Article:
For example, it may be desired to employ the invention in the preparation of a, citrus syrup which is ordinarily dispensed commercially by being mixed with either plain or carbonated water, milk or other suitable material. Such a product may be either produced in very concentrated form to be later diluted by the retailer with a suitable liquid to which additional flavoring, color ing 'or preservative may be added, or it may be of only sufficient concentration to form a beverage when diluted with from two to five parts of water.
A citrus juice syrup of the character described hereinabove may be prepared in accordance with this invention by making atender, elastic gel containing the desired amount of the chosen colloid. When thegel has set properly, it may then be mixed with and dispersed in the fruit juice and/or juice concentrate containing the pulpy or insoluble matter, sugar, water and any other desired ingredients. The dispersed gel particles are separate and distinct from the major proportion of the insoluble macroscopic solids.
Mechanical means of agitation may be employed and the product, if desired or necessary,
It has been found that unrole or shaking of jugs to dislodge the air bubbles and reconstitute the relatively uniform distribution or dispersion of the insoluble particles, which will then remain stable, or such de-aeration may be obtained by carrying out the mixing with the gel under conditions of partial vacuum. Those skilled in the art will realize that the proportions of ingredients in the original gel will ordinarily vary according to, the size of the batch of final product being made. Ordinarily, .the gel can be prepared directly in the kettle or other apparatus in which the final syrup is to hemepared. As has been stated hereinabove, a gel is preferably prepared which will be, elastic yet rather tender and easily broken up. If the containeris a large one, some ingredient of the gel batch may need to be present in a different proportion from that used for a smaller container. ,It is.well known that ordinarily a-jelly fbatch which will set to a given texture in a large container will set to a firmer texture in a smaller container.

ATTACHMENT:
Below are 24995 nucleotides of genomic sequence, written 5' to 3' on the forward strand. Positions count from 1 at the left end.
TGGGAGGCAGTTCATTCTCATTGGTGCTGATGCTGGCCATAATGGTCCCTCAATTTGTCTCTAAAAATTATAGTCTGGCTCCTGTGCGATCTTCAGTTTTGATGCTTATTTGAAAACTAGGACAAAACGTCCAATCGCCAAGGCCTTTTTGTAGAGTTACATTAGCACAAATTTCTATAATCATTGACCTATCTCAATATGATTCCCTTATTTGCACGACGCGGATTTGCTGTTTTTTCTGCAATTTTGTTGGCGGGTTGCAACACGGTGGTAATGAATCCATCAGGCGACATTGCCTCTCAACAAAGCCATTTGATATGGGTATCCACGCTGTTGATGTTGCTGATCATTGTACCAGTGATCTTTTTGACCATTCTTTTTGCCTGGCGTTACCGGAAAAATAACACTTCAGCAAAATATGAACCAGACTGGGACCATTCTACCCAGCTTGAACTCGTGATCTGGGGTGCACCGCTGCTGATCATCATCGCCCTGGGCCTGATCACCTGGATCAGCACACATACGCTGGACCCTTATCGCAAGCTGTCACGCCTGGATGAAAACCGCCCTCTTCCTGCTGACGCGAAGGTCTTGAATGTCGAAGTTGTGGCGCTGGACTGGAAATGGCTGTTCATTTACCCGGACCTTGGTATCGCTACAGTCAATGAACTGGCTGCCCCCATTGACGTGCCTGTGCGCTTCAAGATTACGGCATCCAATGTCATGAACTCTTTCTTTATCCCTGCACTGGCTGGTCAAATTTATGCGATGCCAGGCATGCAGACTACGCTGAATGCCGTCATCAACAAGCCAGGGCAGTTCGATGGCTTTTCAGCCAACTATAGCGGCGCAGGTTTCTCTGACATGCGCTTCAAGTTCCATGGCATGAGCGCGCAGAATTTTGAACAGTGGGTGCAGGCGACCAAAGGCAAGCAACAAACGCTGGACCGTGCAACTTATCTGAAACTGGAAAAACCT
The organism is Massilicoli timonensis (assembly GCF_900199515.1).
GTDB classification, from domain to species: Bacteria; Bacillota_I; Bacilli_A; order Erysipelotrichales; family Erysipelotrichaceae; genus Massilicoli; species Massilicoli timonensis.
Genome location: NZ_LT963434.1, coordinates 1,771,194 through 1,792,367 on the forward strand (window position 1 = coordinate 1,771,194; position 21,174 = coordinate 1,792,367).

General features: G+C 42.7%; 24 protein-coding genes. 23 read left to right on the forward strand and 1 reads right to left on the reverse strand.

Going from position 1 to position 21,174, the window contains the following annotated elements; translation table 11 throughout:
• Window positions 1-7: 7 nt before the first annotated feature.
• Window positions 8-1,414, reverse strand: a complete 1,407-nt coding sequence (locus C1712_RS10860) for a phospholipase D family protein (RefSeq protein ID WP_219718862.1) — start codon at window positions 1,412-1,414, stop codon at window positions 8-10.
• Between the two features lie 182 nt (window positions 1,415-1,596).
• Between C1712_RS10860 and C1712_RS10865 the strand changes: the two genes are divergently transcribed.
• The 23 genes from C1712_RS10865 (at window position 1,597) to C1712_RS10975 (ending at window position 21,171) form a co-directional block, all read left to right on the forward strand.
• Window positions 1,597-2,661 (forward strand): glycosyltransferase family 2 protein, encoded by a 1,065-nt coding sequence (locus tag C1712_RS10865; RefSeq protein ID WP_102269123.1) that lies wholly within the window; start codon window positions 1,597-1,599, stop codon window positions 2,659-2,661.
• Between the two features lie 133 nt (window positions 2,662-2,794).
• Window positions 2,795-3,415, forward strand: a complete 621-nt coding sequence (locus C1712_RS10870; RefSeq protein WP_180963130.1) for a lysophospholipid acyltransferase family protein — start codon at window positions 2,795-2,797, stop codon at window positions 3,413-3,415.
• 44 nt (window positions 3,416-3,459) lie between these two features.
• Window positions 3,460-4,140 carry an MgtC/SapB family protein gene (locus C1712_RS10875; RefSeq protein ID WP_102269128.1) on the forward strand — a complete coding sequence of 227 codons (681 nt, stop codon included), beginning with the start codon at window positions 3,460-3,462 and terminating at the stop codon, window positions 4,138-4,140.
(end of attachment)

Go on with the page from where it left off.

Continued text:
If a small quantity of gel of a desired consistency has been made and it is now desired to make a larger batch of a similar .gel, it may be necessary toeither increase the proportion of sugar or the acidity (when pectin is employed) inorder' to develop the same characteristics in the larger batch. Decreasing the aqueous phase will accomplish the same result when any gelforming colloid is employed. I
-'Furthermore, it should be remembered that under comparable conditions the quantity of colloid necessary to'produce a satisfactory suspension of the insoluble solids is influenced by the quantity of dissolved solids present in the medium. For example, the percentage of colloid necessary for satisfactory suspension of insoluble solids will be generally decreased by an increase in the proportion of dissolved solids.
For purposes of illustration, specific examples are given hereinafter but it is' to be understood that such examples are merely illustrative of the application of this invention and are not in any sense indicative of the limits of its scope. The various ingredients may be altered or varied depending upon the presence of other ingredients and the character of the liquid medium and of the solids which it is desired to suspend.
In preparing lemon syrup, it has been found that the following proportions give satisfactory results:
7 oz. of 160 grade pectin lbs. of sugar 3.33 gals. of hot water 8 oz. citric acid crystals are made into a jelly in a known way in a container or kettle sufiiciently large: to finish 10 gals. of syrup. When-this batch has set to a gel, the following ingredients may be added: